In an important step toward a new era of advanced, cost-effective robotic capabilities in space, DARPA today announced that it has selected Space Systems Loral (SSL), based in Palo Alto, CA, as its commercial partner for the Agency's Robotic Servicing of Geosynchronous Satellites (RSGS) program. DARPA and SSL seek to develop technologies that would enable cooperative inspection and servicing of satellites in geosynchronous orbit (GEO), more than 20,000 miles above the Earth, and demonstrate those technologies on orbit.
  • 2017/02/07 RadioBio: What role does electromagnetic signaling have in biological systems?
    For decades scientists have wondered whether electromagnetic waves might play a role in intra- and inter-cell signaling. Researchers have suggested since the 1960s, for example, that terahertz frequencies emanate from cell membranes, but they've lacked the technology and tools to conduct reproducible experiments that could prove whether electromagnetic waves constitute purposeful signals for biological function-or if they're merely background noise. With recent advances in technology and modeling, experiments may now be possible to test signaling hypotheses.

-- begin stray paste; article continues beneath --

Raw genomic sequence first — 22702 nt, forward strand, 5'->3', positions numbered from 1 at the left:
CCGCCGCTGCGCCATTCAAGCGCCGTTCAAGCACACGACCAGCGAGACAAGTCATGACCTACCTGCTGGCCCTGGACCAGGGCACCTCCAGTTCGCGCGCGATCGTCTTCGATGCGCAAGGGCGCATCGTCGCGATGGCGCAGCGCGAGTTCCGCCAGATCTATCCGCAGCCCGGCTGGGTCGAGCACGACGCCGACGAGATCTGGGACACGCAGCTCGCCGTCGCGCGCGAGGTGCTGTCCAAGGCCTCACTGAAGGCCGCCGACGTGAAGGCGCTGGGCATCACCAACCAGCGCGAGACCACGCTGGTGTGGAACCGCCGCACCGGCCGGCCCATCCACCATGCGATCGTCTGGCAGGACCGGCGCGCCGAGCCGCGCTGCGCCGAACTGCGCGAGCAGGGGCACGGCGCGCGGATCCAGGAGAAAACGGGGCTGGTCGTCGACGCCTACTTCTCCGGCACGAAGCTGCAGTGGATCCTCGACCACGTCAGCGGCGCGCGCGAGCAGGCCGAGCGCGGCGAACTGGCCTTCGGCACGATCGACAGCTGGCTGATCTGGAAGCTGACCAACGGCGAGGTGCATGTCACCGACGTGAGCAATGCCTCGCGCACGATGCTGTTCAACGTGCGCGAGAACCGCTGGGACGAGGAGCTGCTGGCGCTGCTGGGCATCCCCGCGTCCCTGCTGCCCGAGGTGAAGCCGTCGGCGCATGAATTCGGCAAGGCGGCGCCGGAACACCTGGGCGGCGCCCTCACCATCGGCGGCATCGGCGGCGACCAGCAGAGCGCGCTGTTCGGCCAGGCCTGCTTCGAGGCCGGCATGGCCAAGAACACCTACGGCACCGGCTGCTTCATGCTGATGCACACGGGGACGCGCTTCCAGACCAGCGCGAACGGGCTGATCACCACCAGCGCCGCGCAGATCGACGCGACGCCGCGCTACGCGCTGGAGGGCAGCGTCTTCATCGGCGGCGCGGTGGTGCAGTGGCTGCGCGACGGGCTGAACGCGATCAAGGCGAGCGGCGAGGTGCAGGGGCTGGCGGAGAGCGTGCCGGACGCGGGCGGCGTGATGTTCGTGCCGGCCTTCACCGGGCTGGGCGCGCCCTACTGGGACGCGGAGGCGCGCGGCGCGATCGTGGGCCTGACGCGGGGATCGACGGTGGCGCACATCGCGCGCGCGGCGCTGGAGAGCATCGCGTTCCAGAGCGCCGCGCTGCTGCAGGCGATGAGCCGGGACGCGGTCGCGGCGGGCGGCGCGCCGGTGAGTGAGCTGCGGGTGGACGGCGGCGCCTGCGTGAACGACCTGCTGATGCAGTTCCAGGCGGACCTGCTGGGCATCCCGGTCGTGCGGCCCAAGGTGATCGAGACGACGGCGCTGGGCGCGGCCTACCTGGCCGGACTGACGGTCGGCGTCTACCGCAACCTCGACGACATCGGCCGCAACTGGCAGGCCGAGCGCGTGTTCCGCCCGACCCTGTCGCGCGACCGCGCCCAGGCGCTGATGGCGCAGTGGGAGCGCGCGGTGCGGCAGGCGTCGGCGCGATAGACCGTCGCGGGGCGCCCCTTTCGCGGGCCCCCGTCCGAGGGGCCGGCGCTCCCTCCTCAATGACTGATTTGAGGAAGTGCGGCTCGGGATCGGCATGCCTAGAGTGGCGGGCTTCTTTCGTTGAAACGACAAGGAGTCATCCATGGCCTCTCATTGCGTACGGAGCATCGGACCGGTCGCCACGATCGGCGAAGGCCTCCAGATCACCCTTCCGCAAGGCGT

• 2017/02/06 SideArm Prototype Catches Full-Size Unmanned Aerial System Flying at Full Speed
    Few scenes capture the U.S. Navy's prowess as effectively as the rapid-fire takeoff and recovery of combat jets from the deck of an aircraft carrier. The ability to carry air power anywhere in the world, and both launch those aircraft to flight speed and bring them to a stop over extremely short distances, has been essential to carriers' decades-long dominance of naval warfare. To help provide similar capabilities-minus the 90,000-ton carriers-to U.S. military units around the world, DARPA's SideArm research effort seeks to create a self-contained, portable apparatus able to horizontally launch and retrieve unmanned aerial systems (UASs) of up to 900 pounds.